Inspired by Avengers: Endgame, the 182-minute grand finale of the Marvel cinematic saga, I crunched some numbers and examined how blockbusters—especially ones not encumbered by Endgame's hefty narrative obligations, with so many characters and storylines to pay off—are expanding at a much faster rate than is the human lifespan. I am solely responsible for the math in the piece, and the jokes. You've been warned.
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It's a shame about Hellboy (Neil Marshall, 2019). But we'll always have Hellboy (Guillermo del Toro, 2004). My NPR review of the former is here. None of these movies is as rewarding and reading Mike Mignola’s Hellboy comics in bed, if you ask me.
Panzer Kunist is, as I’m sure I need not tell a cinephile and aesthete as refined and discerning and educated as you are, an ancient cyborg martial art that has largely died out by the mid-26th century. More importantly, Panzer Kunst has the satisfying hard consonants of words that were forbidden on 20th century television. It seems like it could work as any part of speech, which makes it especially panzer to kunst as kunst as possible. Panzer Kunst!
On the new Alita: Battle Angel. My full review is here.
Look, we didn’t think I’d actually get to interview everyone I had on my to-interview wish list. That never happens.
Only this time it did, which is how I came to have five different voices in my four-and-a-half-minute All Things Considered piece on the animation in Spider-Man: Into the Spider Verse, a movie I cannot wait to see again.
All of them—producer Chris Miller, producer/co-screenwriter Phil Lord, co-screenwriter/co-director Rodney Rothman, co-director Peter Ramsey, and finally, Eisner Award-winning comic book writer Brian Michael Bendis, who (with artist Sara Pichelli), created Miles Morales, the primary hero of Spider-Verse—had smart, illuminating things to say. I spoke to Bendis solo and Lord & Miller and Rothman & Ramsey in pairs, and pretty soon I had something like 75 minutes of good tape for a story that could accommodate mmmmaybe two-and-a-half minutes of that.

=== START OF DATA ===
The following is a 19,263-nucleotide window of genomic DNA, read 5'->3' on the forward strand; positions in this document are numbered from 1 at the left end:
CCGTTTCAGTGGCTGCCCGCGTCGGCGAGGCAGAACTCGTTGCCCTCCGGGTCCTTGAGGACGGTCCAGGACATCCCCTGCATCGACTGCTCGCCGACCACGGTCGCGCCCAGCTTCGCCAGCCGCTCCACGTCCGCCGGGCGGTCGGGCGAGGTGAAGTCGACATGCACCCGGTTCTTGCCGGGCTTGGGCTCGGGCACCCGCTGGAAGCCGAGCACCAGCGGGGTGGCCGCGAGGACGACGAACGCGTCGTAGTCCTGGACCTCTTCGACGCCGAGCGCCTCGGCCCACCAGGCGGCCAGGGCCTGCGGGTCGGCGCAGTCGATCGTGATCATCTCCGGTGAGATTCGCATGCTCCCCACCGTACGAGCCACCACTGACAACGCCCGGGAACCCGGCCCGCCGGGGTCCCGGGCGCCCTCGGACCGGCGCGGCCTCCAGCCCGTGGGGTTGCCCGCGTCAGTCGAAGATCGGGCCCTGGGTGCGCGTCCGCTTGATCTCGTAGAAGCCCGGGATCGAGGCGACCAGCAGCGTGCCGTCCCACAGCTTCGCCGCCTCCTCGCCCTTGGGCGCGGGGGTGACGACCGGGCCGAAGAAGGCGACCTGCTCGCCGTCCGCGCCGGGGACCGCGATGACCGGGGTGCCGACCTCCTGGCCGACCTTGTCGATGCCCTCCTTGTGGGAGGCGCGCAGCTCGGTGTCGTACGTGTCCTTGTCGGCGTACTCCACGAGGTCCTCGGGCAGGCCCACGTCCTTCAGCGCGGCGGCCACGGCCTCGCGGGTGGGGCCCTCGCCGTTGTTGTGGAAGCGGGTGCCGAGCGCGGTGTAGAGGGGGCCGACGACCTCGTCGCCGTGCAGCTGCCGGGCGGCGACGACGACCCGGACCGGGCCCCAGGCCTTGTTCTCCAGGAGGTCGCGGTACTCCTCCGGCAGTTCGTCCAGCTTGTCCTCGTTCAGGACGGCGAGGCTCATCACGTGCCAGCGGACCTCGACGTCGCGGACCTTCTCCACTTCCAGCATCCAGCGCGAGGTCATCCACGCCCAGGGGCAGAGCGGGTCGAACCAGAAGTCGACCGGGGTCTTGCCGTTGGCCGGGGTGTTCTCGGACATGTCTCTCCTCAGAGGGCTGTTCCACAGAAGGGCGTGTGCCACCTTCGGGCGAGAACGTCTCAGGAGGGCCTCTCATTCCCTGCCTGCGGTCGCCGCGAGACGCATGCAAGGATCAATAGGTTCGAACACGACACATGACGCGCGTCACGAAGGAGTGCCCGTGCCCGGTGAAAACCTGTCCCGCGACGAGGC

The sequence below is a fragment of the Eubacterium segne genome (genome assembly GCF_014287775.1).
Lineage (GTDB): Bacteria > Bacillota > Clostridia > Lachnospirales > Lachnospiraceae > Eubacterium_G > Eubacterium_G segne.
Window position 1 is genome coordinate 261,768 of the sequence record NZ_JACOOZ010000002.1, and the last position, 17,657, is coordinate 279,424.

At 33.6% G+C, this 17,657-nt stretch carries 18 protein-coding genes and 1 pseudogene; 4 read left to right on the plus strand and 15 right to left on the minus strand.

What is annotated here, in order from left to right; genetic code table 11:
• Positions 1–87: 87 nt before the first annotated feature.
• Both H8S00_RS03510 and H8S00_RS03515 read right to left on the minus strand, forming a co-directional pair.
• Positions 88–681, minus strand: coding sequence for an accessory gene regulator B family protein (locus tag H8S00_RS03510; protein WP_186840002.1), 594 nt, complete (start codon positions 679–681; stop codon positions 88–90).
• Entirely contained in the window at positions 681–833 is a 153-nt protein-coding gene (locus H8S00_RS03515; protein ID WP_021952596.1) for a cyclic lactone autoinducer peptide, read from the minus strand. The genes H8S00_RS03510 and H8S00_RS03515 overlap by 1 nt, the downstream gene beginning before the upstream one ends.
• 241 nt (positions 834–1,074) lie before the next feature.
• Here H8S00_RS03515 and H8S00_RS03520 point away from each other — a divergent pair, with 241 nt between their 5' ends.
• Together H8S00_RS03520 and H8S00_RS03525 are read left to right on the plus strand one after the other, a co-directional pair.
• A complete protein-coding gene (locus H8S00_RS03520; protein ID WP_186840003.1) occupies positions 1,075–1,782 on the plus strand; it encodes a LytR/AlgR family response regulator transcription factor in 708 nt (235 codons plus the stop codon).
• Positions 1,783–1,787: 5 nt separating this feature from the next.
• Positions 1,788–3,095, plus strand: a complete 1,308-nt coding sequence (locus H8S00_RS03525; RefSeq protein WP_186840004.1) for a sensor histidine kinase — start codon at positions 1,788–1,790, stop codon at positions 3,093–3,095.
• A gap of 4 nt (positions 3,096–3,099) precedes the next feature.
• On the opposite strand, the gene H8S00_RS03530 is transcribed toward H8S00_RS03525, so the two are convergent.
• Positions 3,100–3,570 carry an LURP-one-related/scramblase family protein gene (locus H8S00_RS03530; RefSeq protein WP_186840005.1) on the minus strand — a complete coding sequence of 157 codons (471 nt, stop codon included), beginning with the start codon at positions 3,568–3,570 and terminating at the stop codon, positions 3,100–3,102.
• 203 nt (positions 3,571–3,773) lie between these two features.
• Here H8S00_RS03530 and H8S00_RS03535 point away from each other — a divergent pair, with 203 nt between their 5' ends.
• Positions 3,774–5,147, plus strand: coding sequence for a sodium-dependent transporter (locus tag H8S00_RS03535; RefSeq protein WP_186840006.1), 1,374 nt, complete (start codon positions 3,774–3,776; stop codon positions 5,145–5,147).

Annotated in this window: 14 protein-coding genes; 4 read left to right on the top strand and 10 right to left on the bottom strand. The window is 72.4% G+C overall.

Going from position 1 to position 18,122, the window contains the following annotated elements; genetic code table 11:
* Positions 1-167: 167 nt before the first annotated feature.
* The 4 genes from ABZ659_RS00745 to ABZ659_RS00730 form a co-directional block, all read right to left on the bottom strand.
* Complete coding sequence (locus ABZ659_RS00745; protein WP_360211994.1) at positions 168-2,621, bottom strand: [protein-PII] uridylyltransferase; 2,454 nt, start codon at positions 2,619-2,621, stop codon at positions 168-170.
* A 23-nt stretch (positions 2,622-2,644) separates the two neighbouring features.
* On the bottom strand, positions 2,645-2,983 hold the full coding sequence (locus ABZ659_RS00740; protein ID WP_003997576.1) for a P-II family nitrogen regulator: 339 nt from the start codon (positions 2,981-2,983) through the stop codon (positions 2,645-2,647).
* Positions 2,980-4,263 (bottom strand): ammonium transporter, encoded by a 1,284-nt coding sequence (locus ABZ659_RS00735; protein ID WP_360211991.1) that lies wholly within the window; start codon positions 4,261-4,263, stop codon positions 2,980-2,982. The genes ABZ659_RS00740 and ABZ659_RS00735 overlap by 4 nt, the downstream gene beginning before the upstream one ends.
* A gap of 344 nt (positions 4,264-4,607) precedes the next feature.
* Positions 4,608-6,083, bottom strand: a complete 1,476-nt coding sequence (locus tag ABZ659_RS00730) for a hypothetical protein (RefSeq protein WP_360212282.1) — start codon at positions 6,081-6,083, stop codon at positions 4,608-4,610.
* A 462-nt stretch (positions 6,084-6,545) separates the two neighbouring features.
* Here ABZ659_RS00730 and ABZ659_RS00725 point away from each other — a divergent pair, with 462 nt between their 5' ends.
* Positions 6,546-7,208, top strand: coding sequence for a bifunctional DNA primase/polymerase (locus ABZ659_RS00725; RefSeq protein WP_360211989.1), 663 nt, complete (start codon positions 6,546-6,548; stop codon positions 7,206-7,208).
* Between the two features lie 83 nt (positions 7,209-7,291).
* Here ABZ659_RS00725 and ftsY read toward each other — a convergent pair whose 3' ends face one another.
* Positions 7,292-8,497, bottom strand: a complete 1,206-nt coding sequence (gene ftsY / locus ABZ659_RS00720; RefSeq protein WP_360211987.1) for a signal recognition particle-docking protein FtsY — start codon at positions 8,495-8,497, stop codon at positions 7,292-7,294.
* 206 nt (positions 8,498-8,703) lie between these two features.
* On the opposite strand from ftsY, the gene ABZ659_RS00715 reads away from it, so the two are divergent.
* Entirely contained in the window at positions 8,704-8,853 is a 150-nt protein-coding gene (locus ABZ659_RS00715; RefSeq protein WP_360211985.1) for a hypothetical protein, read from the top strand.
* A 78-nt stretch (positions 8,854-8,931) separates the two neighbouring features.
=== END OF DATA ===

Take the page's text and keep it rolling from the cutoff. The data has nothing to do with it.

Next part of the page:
It was an epic job of cutting, followed by more frantic cutting, and then more surgical cutting. My editor, Nina Gregory, and news assistant Milton Guevara, showed me how radio pros get things done on deadline. Bob Mondello, who’d suggested the piece in the first place, gave me some vocal coaching in the booth.
I wish we could’ve used more of what all those smart, imaginative people had to say. I wish we could’ve made the segment 15 minutes long. But I’m very happy with what we managed to pack into about 240 seconds.
Because it comes from a promising young director and features a strong cast, the third attempt to turn Marvel's proto-super-team The Fantastic Four into a hit movie franchise turns out to be the most disappointing yet. My NPR review is here.